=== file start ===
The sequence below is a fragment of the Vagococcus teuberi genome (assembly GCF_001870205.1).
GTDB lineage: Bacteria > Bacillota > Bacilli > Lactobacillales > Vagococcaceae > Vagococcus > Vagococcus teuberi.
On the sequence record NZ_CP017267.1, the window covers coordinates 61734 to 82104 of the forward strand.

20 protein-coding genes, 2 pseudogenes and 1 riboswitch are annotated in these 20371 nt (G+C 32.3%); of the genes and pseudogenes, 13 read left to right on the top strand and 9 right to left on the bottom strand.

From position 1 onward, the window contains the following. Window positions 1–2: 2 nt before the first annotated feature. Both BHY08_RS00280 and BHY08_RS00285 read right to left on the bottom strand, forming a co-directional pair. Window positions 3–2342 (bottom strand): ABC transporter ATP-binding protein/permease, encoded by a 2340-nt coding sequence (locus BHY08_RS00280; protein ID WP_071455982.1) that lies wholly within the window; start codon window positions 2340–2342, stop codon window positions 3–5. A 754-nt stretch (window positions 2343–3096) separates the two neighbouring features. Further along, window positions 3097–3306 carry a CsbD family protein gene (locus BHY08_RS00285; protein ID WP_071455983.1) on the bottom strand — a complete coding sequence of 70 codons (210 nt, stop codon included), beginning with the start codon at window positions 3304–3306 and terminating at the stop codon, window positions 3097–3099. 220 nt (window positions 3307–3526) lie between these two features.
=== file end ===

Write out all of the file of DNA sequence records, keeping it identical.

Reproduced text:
The sequence below is a fragment of the Vagococcus teuberi genome (assembly GCF_001870205.1).
GTDB lineage: Bacteria > Bacillota > Bacilli > Lactobacillales > Vagococcaceae > Vagococcus > Vagococcus teuberi.
On the sequence record NZ_CP017267.1, the window covers coordinates 61734 to 82104 of the forward strand.

20 protein-coding genes, 2 pseudogenes and 1 riboswitch are annotated in these 20371 nt (G+C 32.3%); of the genes and pseudogenes, 13 read left to right on the top strand and 9 right to left on the bottom strand.

From position 1 onward, the window contains the following. Window positions 1–2: 2 nt before the first annotated feature. Both BHY08_RS00280 and BHY08_RS00285 read right to left on the bottom strand, forming a co-directional pair. Window positions 3–2342 (bottom strand): ABC transporter ATP-binding protein/permease, encoded by a 2340-nt coding sequence (locus BHY08_RS00280; protein ID WP_071455982.1) that lies wholly within the window; start codon window positions 2340–2342, stop codon window positions 3–5. A 754-nt stretch (window positions 2343–3096) separates the two neighbouring features. Further along, window positions 3097–3306 carry a CsbD family protein gene (locus BHY08_RS00285; protein ID WP_071455983.1) on the bottom strand — a complete coding sequence of 70 codons (210 nt, stop codon included), beginning with the start codon at window positions 3304–3306 and terminating at the stop codon, window positions 3097–3099. 220 nt (window positions 3307–3526) lie between these two features.